DWP will rule on Universal Credit direct payment exceptions
The Local support services framework for the upcoming welfare reform states that it will be up to the Department for Work and Pensions to make exceptions to normal payment rules; e.g. paying the housing element of Universal Credit of landlords.
In most cases Universal Credit will be paid to the claimant, on a monthly basis. For many this will be a change to existing welfare payments, as benefits are usually paid more frequently, and housing benefit often goes direct to the landlord.
Claimant categories that could qualify for extra support :
• Mental health issues
• Learning difficulties
• Drug or alcohol addiction
• English language limitations
• Literacy difficulties
• Prisoners & Detainees
• 16 and 17 year olds
• Non EEA – including refugees
• Physical disabilities
• Working abroad
• Domestic violence victims
• Sensory disabilities
• Severely indebted
• Over 18 care leavers
• Gambling addiction
• MAPPA claimants
• Numeracy difficulties
• Supported by the Troubled Families programme
• Rural isolation
The framework published today also lists the types of support that might be appropriate, and outlines local structures for the delivery of these services.
The department will be responsible for managing and administering where payments should be made direct to landlords, splitting payments between two adult members of a household, and increasing the frequency of universal credit payments.
Local delivery partners will be able to identify cases where alternative payment mechanisms may be needed, refer claimants to the department, and mediate ‘between landlords and claimants to help a claimant retain a tenancy’.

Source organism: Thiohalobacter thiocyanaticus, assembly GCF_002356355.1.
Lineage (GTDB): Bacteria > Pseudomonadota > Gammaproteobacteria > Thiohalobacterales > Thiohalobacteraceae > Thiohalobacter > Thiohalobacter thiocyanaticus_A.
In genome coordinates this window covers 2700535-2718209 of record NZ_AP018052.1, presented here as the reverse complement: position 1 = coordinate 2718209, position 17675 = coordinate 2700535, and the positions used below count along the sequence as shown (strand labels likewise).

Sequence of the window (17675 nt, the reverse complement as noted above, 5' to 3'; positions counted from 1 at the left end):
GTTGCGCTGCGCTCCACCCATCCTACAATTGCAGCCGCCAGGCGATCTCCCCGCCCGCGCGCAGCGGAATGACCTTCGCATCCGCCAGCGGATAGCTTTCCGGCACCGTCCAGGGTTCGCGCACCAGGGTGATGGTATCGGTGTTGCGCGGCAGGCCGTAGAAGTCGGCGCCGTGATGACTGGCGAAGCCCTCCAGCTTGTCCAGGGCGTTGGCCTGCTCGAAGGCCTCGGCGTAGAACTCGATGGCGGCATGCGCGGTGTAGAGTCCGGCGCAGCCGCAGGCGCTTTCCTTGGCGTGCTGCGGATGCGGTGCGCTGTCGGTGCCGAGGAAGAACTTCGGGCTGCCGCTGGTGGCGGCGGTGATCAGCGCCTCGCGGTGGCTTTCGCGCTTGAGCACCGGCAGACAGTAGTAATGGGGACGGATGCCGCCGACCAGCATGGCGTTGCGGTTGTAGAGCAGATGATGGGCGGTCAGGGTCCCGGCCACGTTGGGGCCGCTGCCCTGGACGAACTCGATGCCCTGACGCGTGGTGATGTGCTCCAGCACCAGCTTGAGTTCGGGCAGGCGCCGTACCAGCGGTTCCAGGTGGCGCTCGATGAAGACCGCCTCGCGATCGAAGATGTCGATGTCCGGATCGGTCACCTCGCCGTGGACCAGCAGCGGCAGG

Welfare reform minister Lord Freud said: ‘Universal credit will prepare people for the world of work by getting them to access the benefit online and budget their money in the same way people in work budget. But we know some people will need extra support to manage this, and we’re committed to ensuring that no one falls through the cracks.
‘We are working with local authorities and local services to determine who will need this extra help – be it money advice services, face to face support or help to get online – and how best to deliver it.’
Since the first announcement regarding the introduction of welfare reform via Universal Credit, in October 2010, Landlord Referencing Services has been extremely sceptical and worried about the ramifications for not only landlords and tenants but also the country’s economy; if claimant tenants have no choice of direct rent payment to their property provider, as well as leaving many claimants worse off due to the separate means testing of council tax benefits.
At Landlord Referencing we believe tenants should have the right to decide if their rents are paid directly to their landlord – to help those on low incomes avoid debt and arrears.
Many other private landlords and housing associations have also raised their concerns about the abolishment of direct payment of housing benefit to landlords, with many predicting an increase in rent arrears that could damage their ability to borrow from lenders at favourable rates.
As a landlord, letting agent OR tenant if you agree that tenants should have the right to decide if their rents are paid directly to their landlord then please SIGN THIS PETITION and share it with your colleagues, peers and anyone else that might be interested.
On the other hand, if you support the abolishment of direct payments of rent to landlords LRS would love you to share your views with the rest of the community as to why this is.